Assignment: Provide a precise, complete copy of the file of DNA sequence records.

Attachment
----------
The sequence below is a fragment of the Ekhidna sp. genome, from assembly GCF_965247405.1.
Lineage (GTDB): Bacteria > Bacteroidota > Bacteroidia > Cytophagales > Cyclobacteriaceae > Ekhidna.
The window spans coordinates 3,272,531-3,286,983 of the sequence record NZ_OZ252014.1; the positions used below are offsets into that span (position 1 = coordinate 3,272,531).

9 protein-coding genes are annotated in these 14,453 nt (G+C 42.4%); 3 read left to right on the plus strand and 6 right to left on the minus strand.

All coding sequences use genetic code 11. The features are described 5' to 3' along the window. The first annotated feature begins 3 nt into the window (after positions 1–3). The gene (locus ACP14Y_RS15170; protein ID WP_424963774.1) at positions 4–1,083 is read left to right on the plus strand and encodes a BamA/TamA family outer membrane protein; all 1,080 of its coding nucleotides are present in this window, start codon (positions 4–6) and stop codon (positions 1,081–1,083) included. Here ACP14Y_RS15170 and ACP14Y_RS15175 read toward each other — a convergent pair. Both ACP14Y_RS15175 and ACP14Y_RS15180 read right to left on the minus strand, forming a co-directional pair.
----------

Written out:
The sequence below is a fragment of the Ekhidna sp. genome, from assembly GCF_965247405.1.
Lineage (GTDB): Bacteria > Bacteroidota > Bacteroidia > Cytophagales > Cyclobacteriaceae > Ekhidna.
The window spans coordinates 3,272,531-3,286,983 of the sequence record NZ_OZ252014.1; the positions used below are offsets into that span (position 1 = coordinate 3,272,531).

9 protein-coding genes are annotated in these 14,453 nt (G+C 42.4%); 3 read left to right on the plus strand and 6 right to left on the minus strand.

All coding sequences use genetic code 11. The features are described 5' to 3' along the window. The first annotated feature begins 3 nt into the window (after positions 1–3). The gene (locus ACP14Y_RS15170; protein ID WP_424963774.1) at positions 4–1,083 is read left to right on the plus strand and encodes a BamA/TamA family outer membrane protein; all 1,080 of its coding nucleotides are present in this window, start codon (positions 4–6) and stop codon (positions 1,081–1,083) included. Here ACP14Y_RS15170 and ACP14Y_RS15175 read toward each other — a convergent pair. Both ACP14Y_RS15175 and ACP14Y_RS15180 read right to left on the minus strand, forming a co-directional pair.